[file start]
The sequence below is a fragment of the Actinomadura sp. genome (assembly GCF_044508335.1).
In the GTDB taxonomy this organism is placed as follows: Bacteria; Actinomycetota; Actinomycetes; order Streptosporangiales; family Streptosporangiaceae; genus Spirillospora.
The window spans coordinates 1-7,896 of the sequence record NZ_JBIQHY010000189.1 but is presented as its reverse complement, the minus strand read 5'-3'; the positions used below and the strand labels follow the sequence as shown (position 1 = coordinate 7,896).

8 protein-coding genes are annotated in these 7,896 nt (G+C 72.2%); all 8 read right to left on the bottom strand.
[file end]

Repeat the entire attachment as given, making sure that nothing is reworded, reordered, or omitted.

The sequence below is a fragment of the Actinomadura sp. genome (assembly GCF_044508335.1).
In the GTDB taxonomy this organism is placed as follows: Bacteria; Actinomycetota; Actinomycetes; order Streptosporangiales; family Streptosporangiaceae; genus Spirillospora.
The window spans coordinates 1-7,896 of the sequence record NZ_JBIQHY010000189.1 but is presented as its reverse complement, the minus strand read 5'-3'; the positions used below and the strand labels follow the sequence as shown (position 1 = coordinate 7,896).

8 protein-coding genes are annotated in these 7,896 nt (G+C 72.2%); all 8 read right to left on the bottom strand.